No doubt Martin Luther King Jr. was a great man - but the civil rights movement needed more than just one person to succeed.
"It was truly a people's movement," Diane Nash said Monday night at the Lied Center.
Nash should know. For more than four decades, Nash has been an activist and leader in the civil rights and peace movements, spending years alongside King and other leaders as civil rights matured from sit-ins to federal law.
But during the city's annual Dr. Martin Luther King Jr. Holiday Observance, Nash told the crowd at the Lied Center that contentious issues today - war, poverty, crime and violence - all could use the kind of peaceful disobedience that she and other activists practiced in the late 1950s and early '60s.
The theme of this year's celebration in Lawrence was "Ordinary People Can Make a Difference."
When remembering the nonviolent resistance King practiced, Nash said "it's equally important to remember the hundreds of thousands of people who participated in the movement."
And although Nash detailed to the crowd her nonviolent philosophy - something she called "Agapic Energy," or energy from brotherly love - making such a movement happen again would involve ordinary people.
There weren't many of those in the Lied Center Monday.
Between the cold weather, the slick roads and the basketball game down the street, only about 100 people showed up for the annual celebration - likely one of the smallest crowds in its 22-year history.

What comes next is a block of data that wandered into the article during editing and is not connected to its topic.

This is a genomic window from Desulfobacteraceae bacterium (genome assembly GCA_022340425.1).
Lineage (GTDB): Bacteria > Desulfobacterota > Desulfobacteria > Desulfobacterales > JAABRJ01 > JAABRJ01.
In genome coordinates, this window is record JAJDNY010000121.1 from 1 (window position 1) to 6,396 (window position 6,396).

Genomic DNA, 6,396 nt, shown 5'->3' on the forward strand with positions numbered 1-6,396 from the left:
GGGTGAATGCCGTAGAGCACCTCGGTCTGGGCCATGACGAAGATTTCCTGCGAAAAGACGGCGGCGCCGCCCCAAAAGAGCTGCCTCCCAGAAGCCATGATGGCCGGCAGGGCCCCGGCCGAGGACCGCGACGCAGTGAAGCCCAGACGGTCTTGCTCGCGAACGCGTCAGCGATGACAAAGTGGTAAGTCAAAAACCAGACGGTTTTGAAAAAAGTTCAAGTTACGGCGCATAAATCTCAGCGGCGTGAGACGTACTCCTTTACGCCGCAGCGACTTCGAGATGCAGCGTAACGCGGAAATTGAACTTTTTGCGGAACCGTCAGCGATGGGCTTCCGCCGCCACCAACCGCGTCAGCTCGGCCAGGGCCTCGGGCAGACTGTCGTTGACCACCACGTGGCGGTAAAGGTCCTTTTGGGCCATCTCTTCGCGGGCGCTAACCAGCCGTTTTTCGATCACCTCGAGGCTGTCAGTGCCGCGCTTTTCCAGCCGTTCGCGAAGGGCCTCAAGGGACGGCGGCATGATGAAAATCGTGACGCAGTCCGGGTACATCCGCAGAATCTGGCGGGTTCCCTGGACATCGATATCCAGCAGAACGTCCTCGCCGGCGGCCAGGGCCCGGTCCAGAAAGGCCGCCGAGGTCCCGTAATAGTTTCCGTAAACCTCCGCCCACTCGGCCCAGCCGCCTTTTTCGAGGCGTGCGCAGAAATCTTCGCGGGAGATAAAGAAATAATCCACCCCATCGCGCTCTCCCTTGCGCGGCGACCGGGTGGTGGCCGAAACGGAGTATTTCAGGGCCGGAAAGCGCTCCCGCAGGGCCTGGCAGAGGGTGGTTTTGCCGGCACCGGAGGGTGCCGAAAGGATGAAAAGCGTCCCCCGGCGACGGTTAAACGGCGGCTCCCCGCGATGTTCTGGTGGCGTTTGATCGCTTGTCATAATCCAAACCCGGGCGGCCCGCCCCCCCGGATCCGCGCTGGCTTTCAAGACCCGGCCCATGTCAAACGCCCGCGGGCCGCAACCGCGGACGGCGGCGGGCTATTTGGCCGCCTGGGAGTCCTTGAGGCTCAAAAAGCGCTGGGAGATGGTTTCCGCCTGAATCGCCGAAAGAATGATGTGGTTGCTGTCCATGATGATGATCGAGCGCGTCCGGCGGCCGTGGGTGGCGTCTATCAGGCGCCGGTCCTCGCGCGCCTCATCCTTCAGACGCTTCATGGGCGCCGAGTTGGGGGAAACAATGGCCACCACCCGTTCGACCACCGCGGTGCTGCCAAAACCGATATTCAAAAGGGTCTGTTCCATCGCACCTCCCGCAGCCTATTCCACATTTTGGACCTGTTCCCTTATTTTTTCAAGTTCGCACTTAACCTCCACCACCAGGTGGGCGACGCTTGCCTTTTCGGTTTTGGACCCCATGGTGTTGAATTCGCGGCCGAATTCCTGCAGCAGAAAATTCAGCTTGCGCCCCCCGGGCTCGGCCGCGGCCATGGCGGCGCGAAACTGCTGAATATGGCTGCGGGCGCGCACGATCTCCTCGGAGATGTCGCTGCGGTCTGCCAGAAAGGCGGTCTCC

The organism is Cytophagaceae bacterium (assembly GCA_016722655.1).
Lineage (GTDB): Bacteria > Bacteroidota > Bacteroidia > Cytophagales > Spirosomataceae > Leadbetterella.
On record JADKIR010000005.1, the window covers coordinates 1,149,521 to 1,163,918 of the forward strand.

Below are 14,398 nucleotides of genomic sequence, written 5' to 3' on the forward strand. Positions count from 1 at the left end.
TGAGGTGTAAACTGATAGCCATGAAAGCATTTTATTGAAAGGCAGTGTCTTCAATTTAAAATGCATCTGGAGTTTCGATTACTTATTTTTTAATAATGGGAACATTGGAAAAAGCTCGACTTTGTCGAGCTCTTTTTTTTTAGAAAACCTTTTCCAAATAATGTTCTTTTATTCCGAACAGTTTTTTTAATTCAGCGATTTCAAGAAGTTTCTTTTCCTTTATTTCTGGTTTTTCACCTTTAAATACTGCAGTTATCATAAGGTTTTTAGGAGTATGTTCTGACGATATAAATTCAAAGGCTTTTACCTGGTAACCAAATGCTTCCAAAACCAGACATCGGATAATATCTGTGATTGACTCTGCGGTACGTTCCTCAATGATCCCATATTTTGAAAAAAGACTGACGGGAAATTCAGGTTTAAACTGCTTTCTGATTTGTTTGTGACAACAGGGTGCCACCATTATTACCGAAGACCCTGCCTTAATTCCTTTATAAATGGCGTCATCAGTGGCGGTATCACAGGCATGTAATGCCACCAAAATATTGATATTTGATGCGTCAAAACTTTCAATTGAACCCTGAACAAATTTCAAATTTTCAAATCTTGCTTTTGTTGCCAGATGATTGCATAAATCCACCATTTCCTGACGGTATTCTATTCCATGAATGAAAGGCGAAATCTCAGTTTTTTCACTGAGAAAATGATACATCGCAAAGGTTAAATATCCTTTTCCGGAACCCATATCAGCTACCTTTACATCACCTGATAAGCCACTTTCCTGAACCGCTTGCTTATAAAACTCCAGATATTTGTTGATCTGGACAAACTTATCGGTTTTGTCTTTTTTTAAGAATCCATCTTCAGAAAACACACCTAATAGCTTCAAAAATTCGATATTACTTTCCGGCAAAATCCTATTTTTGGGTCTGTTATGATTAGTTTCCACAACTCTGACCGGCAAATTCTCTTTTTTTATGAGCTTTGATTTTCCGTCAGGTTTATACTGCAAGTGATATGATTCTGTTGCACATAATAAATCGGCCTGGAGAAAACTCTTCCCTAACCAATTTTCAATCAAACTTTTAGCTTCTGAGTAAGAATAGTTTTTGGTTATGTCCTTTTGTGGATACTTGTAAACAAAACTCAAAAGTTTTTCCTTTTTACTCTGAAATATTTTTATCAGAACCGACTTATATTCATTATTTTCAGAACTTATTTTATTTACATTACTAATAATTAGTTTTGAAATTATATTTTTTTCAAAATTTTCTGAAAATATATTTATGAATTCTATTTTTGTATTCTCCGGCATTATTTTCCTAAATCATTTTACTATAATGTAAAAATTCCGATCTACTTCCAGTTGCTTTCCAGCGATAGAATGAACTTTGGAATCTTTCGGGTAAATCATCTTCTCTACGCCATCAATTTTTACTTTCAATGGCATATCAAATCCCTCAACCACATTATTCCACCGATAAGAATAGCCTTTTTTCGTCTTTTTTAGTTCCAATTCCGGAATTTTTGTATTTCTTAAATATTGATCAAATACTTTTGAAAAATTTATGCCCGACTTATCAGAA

Before the program began, the Rev. Leo Barbee, who served as the master of ceremonies, asked the sparse crowd to move up to the front.
The night featured several speakers, including Kansas University Chancellor Robert Hemenway, who said King was in many ways a teacher.
"He taught us how to change the world, how to stand for justice," Hemenway said.
State Rep. Barbara Ballard, D-Lawrence, spoke at the ceremony, as she does nearly every year. She too noticed the small crowd and congratulated them on showing up even with all of the reasons to stay home.
"Nothing can keep you away if you really want to honor, to participate - if you really believe," Ballard said.
Lawrence Mayor Mike Amyx and Lawrence school district Superintendent Randy Weseman also spoke at the event. Amyx, noticing the size of the crowd, said that honoring the memory of King was important, no matter how many people showed up.
"I want to commend each of you for braving the cold and a little bit of snow," Amyx said before Nash spoke. "It's important to honor the life of Dr. Martin Luther King."
Then, Amyx read from the City Commission's proclamation creating "Martin Luther King Jr." week at last Tuesday's commission meeting.
"It is 2007," Amyx read. "It's time for ordinary people to become involved."